A Harvard prof versus a Cambridge cop: Who do you believe?
Aug 3, 2009, Vol. 14, No. 43 • By MICHAEL C. MOYNIHAN
On Massachusetts Avenue in Cambridge, across from the Harvard campus, the Maoist proprietors of Revolution Books provide reasonably priced pamphlets from the Revolutionary Communist Party (Mao Tse-tung's Immortal Contributions, $4.95) and offer for purchase "many volumes" of Stalin's writings. If the neophyte finds the jargon-laced language of dialectical materialism indecipherable, but is nevertheless determined to irritate his capitalist parents, further up Massachusetts Avenue the Center for Marxist Education, on the second floor above -Teddy's Shoes, will, for a modest fee, help separate the proletarian wheat from the bourgeois chaff.
It was this atmosphere of ultra-radical chic that William F. Buckley evoked when famously declaring a preference to entrust the U.S. government to the first 400 names in the Boston telephone directory rather than the Harvard faculty.
Those not breathing the rarefied air of radical Cambridge might chuckle, but many Cantabrigians, 88 percent of whom cast a ballot for Barack Obama, consider the mocking appellation given their city, "The People's Republic," a badge of honor. The city's mayor, E. Denise Simmons, is the first black lesbian mayor in the United States, having succeeded Ken Reeves, Cambridge's first gay black mayor. The Cambridge Police Department has long tried to mirror the city's cultural and demographic shifts. As one police officer said in 1997, after the appointment of the city's first "liaison to the gay community," the Cambridge cops are as diverse as the city they serve: "[W]e have a black commissioner, female deputies, black deputies, gay officers."
It was in this tradition of progressive policing that former Cambridge police commissioner Ronny Watson, the first African American to head the department, tapped Sergeant James Crowley to teach a class on the dangers of racial profiling to young police recruits. Crowley, who has taught the seminar for five years, is by all accounts respected by colleagues of all races and, one presumes, particularly sensitive to the issue of racial discrimination. But that all changed last week, when he slapped a pair of handcuffs on Henry Louis "Skip" Gates Jr., director of the W.E.B. Du Bois Institute for African and African American Research at Harvard.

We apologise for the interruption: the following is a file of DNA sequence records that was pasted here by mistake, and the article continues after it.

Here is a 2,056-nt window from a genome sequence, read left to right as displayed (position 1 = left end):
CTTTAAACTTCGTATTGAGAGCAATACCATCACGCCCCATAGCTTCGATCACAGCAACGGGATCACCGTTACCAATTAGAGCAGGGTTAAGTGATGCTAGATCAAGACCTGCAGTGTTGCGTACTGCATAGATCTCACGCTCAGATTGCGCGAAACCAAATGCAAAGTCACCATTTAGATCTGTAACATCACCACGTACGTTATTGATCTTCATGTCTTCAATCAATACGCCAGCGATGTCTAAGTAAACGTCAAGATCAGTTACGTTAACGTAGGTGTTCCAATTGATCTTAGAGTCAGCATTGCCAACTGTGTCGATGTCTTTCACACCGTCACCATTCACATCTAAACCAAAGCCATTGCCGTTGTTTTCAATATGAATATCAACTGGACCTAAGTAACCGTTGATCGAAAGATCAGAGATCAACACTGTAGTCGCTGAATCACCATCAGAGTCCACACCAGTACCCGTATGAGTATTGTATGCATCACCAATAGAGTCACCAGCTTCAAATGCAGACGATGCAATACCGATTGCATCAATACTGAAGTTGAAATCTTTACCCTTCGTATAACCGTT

The undisputed facts of the case are these: Returning from a trip to China, Gates arrived at his Cambridge home to find his front door was jammed. With the help of his driver, he attempted to pry the uncooperative door loose. A passerby observing what appeared to be a break-in in progress (Gates's house, according to media reports, was recently burgled), alerted the police, and Crowley showed up to investigate. It is at this point that Gates's and Crowley's stories diverge, though both agree that, before being arrested, Gates yelled to a gathering crowd of neighbors and police, "Is this how you treat a black man in America?"
According to the police report, Gates reacted in a "loud and tumultuous" manner, justifying his arrest on disorderly conduct. Whether or not it was appropriate to haul Gates to the police station--and a compelling case can be made that loud and boorish behavior, while inadvisable in such situations, shouldn't be an arrestable offense--is at this point largely irrelevant. Gates isn't quibbling with what constitutes "disorderly conduct," but rather maintains that he was "racially profiled" by a "rogue policeman" who "couldn't stand a black man standing up for his rights."
Despite a lack of evidence suggesting that Crowley was motivated by racial animus--he used no racist language, for instance, and is being supported by a black officer who arrived at the scene--Gates flatly claims that he "presumed that I was guilty because I was black. There was no doubt about that."
Many of Gates's defenders agree. The single-named journalist Touré, writing in The Daily Beast, argued that "Malcolm X's 40-year-old quote is still true: 'What do you call a black man with a Ph.D.? A nigger.' " Boston-based journalist Callie Crossley compared the incident to the case of Charles Stuart, a Bostonian who murdered his wife and told police that a "black man" had committed the crime, setting off a two-month manhunt for an invented suspect.